The College of American Pathologists plans to relinquish control of its subsidiary, SNOMED International, developer of the Systematized Nomenclature of Medicine Clinical Terms, or SNOMED CT, a coding system initially developed by and for pathologists but now more widely used for a variety of clinical coding tasks in more than 30 countries, according to testimony at a federal panel Thursday.
Betsy Humphreys, deputy director of the federally funded National Library of Medicine, told members of the American Health Information Communitys newly formed personal healthcare work group that the college is planning to transfer ownership of SNOMED to an international standards development organization.
"That is work that I expect to take place in our lifetime, within the next two or three months or so," Humphreys said. "The National Library of Medicine will be paying the bill for joining this new organization just as it is paying the bill for using SNOMED CT within the U.S."
The international standards development organization, which Humphreys did not identify, will work with the Indianapolis-based Regenstrief Institute, developer of LOINC -- Logical Observation Identifiers Names and Codes, a laboratory code set it initiated in 1994 -- and "define cleaner areas of responsibility between the two organizations going forward," she said.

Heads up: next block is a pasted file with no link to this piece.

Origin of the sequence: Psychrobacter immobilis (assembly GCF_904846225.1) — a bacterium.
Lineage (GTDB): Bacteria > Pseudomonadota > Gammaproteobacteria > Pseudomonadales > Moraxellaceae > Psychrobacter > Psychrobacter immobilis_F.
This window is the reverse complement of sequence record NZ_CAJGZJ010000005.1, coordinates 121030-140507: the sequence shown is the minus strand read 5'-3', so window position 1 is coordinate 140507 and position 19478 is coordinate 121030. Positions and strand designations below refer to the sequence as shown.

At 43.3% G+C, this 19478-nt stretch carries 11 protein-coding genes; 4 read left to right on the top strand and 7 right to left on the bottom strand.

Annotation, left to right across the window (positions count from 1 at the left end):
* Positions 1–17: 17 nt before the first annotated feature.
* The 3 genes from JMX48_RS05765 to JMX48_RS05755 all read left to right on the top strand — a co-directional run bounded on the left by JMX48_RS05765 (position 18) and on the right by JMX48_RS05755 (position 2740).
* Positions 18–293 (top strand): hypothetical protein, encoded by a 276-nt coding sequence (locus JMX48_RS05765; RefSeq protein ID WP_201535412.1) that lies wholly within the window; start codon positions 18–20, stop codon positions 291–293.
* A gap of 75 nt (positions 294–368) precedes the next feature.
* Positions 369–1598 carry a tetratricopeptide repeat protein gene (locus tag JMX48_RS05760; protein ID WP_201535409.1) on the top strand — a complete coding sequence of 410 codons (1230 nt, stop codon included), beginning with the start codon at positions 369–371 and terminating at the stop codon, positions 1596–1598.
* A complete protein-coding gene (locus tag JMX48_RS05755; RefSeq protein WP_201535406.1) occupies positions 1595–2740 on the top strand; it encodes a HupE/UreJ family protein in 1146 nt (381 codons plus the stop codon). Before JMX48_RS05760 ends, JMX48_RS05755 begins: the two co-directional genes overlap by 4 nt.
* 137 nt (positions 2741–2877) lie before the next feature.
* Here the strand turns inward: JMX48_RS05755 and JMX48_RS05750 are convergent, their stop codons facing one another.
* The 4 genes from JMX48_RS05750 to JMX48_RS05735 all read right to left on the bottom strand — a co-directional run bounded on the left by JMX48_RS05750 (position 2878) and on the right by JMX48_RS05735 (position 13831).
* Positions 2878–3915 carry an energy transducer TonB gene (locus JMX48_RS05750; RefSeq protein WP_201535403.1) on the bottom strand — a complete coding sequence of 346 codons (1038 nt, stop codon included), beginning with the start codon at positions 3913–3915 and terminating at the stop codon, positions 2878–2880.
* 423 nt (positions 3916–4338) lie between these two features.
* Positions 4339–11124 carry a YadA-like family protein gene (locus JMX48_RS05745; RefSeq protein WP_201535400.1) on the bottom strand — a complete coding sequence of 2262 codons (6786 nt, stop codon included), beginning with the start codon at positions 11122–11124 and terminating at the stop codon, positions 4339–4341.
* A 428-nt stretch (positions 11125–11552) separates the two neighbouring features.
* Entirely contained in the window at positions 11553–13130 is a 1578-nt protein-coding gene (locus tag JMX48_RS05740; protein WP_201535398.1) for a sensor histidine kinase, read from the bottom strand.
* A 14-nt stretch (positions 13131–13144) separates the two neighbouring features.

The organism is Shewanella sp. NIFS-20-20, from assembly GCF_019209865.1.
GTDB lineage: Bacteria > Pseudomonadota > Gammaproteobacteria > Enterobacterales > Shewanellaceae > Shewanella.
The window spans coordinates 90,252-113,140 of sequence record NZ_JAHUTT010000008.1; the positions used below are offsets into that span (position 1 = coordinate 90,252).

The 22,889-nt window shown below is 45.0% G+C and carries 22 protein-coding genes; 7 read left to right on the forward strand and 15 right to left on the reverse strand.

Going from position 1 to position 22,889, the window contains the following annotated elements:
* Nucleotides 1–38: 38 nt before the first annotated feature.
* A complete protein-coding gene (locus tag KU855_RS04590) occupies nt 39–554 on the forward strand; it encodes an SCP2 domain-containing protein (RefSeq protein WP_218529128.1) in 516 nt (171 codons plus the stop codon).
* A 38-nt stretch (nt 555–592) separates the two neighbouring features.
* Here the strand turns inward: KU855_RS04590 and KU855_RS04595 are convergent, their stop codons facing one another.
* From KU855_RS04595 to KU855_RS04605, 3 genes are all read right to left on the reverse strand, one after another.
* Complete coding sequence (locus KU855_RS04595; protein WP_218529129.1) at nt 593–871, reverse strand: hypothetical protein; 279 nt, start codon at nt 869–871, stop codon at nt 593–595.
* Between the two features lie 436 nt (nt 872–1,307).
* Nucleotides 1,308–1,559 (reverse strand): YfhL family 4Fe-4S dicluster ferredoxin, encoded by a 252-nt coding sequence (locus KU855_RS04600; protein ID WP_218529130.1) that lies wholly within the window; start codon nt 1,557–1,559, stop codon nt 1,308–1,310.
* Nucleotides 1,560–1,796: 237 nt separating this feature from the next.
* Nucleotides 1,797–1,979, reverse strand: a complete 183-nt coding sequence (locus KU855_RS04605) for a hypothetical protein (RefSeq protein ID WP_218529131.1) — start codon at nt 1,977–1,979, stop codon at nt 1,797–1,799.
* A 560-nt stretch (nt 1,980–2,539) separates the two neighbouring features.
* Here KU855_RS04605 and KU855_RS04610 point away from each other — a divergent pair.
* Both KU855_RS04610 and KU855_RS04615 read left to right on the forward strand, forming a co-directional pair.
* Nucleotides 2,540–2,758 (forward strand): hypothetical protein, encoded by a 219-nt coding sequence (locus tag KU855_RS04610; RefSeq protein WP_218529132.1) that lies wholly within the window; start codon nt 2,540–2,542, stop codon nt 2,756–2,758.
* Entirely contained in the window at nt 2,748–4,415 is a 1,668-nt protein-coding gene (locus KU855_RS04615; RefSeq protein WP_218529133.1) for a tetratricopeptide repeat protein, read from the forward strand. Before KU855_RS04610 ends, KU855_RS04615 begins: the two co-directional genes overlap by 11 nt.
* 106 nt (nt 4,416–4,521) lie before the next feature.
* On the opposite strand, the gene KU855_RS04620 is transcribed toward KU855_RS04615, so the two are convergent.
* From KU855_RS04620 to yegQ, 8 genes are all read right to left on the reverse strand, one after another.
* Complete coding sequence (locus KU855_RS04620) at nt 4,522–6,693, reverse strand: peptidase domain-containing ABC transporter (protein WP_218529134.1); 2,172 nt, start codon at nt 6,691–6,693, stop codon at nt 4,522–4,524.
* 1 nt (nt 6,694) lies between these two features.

AHIC's personal-healthcare work group met for the first time Thursday and was formed late last year to advise the government on the use of IT and genetic testing and research, which could be used to create personalized patient treatments or preventive-care approaches.
In February 2003 -- in a story first reported in our sister publication Modern Physician -- the National Library of Medicine, an agency of the National Institutes of Health, in an effort to promote standardized coding and the wider use of healthcare IT, contracted with SNOMED International to license the code and make it available without charge to IT system developers and users here.
Andrew Wiesenthal, associate executive director of the Permanente Federation, the national organization of Permanente Medical Groups, who is a member of the IT/genetics work group that met Thursday, also served on the board of directors of SNOMED International.
"The real critical problem has been they dont have enough people to model all the terms that everybody needs," Wiesenthal said.
Humphreys agreed, saying, "I think you have assessed the problem correctly. I think the goal of the new organization is to expand the bandwidth of the people who are trained to do this and increase the number of folks in a number of countries who work with" it.
Officials at the College of American Pathologists and SNOMED International were unavailable for comment at deadline. The college, based in the Chicago suburb of Northfield, Ill., claims nearly 16,000 physician members worldwide.